$15 minimum wage: will it really help?

  In early February, Governor Phil Murphy signed legislation that would raise New Jersey’s minimum wage to $15 per hour by 2024. The increase will be gradual with the requirement being increased to ten dollars by July 1st of 2019, $11 on January 1st of next year, and $1 more every year until it reaches $15. According to the Governor’s office, the new minimum wage “will grow the economy and raise wages for over one million New Jersey workers, giving them a foothold in the middle class.”

  Yes, it’s true that the current $8.85 per hour is not a living wage for a family to survive, but will raising the minimum wage solve our problems? Here are some reasons it may not work.


The minimum wage is meant for low-skilled jobs. $8.85 is not meant to be a living wage. It is meant for people, often teenagers, looking for an easy, entry-level job.


It will result in unemployment. The minimum wage will hurt those it is intended to help. A 1994 study on “The Effect of New Jersey’s Minimum Wage Increase on Fast-Food Employment Companies” showed that the minimum wage increase in New Jersey led to a 4.6% decrease in employment relative to Pennsylvanians in that group. will always choose the more cost effective method for them, which could include cutting jobs and/or replacing them with automation.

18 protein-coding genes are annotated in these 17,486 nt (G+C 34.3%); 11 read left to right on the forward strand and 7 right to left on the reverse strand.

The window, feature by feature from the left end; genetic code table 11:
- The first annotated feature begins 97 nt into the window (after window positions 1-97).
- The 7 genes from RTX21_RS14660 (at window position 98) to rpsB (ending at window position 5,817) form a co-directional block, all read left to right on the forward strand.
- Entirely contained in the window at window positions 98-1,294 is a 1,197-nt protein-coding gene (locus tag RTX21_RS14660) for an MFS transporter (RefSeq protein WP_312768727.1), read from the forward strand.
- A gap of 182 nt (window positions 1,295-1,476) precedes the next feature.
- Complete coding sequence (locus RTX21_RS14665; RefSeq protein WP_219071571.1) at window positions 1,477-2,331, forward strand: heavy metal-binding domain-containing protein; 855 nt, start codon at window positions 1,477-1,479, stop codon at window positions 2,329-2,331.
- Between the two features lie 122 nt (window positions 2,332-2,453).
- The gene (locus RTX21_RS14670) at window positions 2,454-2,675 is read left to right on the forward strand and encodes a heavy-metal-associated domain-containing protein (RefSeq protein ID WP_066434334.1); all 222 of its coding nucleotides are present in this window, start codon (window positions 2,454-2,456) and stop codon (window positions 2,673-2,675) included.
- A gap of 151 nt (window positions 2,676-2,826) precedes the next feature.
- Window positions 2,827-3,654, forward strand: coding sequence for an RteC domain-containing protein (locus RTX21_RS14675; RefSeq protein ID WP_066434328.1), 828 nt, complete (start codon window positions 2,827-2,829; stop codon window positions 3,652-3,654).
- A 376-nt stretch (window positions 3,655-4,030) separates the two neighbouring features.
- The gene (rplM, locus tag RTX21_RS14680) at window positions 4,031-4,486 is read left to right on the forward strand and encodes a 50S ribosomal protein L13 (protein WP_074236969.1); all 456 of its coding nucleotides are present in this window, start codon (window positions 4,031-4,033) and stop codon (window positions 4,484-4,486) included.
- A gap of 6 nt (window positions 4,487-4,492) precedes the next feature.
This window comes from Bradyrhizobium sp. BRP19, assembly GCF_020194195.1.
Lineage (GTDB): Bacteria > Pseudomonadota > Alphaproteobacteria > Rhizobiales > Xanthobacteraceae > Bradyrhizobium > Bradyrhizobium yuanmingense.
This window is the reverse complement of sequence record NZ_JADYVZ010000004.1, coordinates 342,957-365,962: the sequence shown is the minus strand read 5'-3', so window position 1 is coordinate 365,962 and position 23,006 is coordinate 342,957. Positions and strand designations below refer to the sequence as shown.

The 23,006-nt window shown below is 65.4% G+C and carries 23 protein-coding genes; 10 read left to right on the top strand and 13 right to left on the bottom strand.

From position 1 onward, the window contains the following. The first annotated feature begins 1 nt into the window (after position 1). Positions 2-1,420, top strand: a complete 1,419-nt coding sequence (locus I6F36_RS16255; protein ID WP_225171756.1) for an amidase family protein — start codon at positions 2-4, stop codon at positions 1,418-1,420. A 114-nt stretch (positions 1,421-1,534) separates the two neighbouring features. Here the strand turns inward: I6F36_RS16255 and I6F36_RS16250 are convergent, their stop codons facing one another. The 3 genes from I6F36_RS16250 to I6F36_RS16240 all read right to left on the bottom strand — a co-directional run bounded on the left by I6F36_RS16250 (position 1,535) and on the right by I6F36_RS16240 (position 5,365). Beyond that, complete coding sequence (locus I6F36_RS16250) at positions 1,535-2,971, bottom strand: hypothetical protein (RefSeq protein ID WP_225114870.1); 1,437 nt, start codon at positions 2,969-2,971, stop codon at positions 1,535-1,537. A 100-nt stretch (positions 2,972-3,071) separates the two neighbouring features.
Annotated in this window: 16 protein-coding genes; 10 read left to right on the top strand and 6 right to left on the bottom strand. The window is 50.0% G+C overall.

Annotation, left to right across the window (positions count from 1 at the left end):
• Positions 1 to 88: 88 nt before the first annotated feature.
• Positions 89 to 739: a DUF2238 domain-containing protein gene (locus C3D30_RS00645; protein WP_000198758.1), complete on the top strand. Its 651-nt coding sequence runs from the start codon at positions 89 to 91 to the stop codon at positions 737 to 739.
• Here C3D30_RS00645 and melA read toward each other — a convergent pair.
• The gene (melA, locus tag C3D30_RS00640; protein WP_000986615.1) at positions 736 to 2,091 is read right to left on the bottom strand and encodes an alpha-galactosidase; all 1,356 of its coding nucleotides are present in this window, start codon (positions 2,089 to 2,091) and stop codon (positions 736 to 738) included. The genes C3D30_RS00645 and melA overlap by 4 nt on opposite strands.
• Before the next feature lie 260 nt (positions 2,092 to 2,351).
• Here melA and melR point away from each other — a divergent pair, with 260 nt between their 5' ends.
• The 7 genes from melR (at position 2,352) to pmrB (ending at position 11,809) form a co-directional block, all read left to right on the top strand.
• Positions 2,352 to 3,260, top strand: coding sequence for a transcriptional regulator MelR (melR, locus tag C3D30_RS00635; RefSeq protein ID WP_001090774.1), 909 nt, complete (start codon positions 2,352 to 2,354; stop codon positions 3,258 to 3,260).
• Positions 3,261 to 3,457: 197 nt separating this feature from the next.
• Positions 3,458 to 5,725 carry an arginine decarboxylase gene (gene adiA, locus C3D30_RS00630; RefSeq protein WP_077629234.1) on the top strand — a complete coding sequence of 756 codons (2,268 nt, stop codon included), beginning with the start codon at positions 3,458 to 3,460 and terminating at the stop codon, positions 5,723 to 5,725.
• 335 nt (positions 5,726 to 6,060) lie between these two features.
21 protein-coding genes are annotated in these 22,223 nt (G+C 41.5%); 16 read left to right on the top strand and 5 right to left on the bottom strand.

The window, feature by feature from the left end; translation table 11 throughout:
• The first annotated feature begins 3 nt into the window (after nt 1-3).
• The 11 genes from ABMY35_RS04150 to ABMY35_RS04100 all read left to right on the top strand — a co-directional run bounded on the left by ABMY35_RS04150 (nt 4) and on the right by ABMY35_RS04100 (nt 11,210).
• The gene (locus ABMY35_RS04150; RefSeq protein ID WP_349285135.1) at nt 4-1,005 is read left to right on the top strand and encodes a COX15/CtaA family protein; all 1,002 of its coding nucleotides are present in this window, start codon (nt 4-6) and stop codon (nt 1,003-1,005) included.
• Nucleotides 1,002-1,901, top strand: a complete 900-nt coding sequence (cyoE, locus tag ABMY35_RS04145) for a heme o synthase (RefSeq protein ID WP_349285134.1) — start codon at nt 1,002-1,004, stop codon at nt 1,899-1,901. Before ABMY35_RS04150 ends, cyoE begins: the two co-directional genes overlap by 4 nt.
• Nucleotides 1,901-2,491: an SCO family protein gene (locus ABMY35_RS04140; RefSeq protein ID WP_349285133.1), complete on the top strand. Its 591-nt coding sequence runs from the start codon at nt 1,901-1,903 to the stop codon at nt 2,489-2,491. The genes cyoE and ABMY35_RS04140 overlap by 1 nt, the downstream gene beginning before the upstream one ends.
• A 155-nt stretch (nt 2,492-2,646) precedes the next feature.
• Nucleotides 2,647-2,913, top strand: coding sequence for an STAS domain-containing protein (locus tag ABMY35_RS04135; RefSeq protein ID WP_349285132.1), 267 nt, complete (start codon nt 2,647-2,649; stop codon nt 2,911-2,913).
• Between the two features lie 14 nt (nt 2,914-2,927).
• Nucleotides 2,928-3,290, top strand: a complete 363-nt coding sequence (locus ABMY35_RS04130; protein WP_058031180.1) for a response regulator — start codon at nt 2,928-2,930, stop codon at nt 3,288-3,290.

It will hurt consumers and taxpayers. In Illinois, there is a proposal to raise the minimum wage from $8.25 to $9.25 per hour by next January. The Chicago Tribune reported that by 2020, taxpayers will be paying $80 million and $270 million the following year. An increase in the wage requirement will result in added costs for businesses which will result in inevitable price increases for the consumer.


Economics teacher Mr. Murphy agreed that raising the minimum wage is not the answer. “I believe the minimum wage law will have a negative impact on New Jersey’s economy because it will artificially increase costs on similar businesses, which will lead to higher unemployment and less workable hours,” he said.

  Junior Madhav Manoj has mixed feelings about the new minimum wage. “I do believe people on the lower spectrum of incomes deserve more pay to provide themselves better,” he said.

  Manoj added that the wage increase will give them an opportunity to pursue an education and improve their standard of living. However, he does not support the new minimum wage.

  “I am against it. As history has shown, wage increases cause an increase in prices. So in the short term, this change is good, but later it will become the same situation as it is now,” he said.

  While the law is intended to help the poorest among us, it will likely lead to layoffs due to higher costs. Mr. Murphy notes on the negative impacts of the new wage.

   “I do not believe the law will help those it is intended to help,” he said. Murphy added that the increased minimum wage will cause localized inflation, meaning prices will increase do to the loss in value of money.

  Automation is already taking over the low-wage industry. Just recently, McDonald’s renovated and replaced cashiers with screens. Royal Farms just opened down the road with self-checkout. A higher minimum wage will naturally lead to higher costs for businesses which will just lead to less jobs or added costs to the consumer. Overall, the wage increase is intended to benefit the New Jersey economy and the lower class. However, these reasons, which are supplemented by historical examples, prove that this wage increase may be ineffective.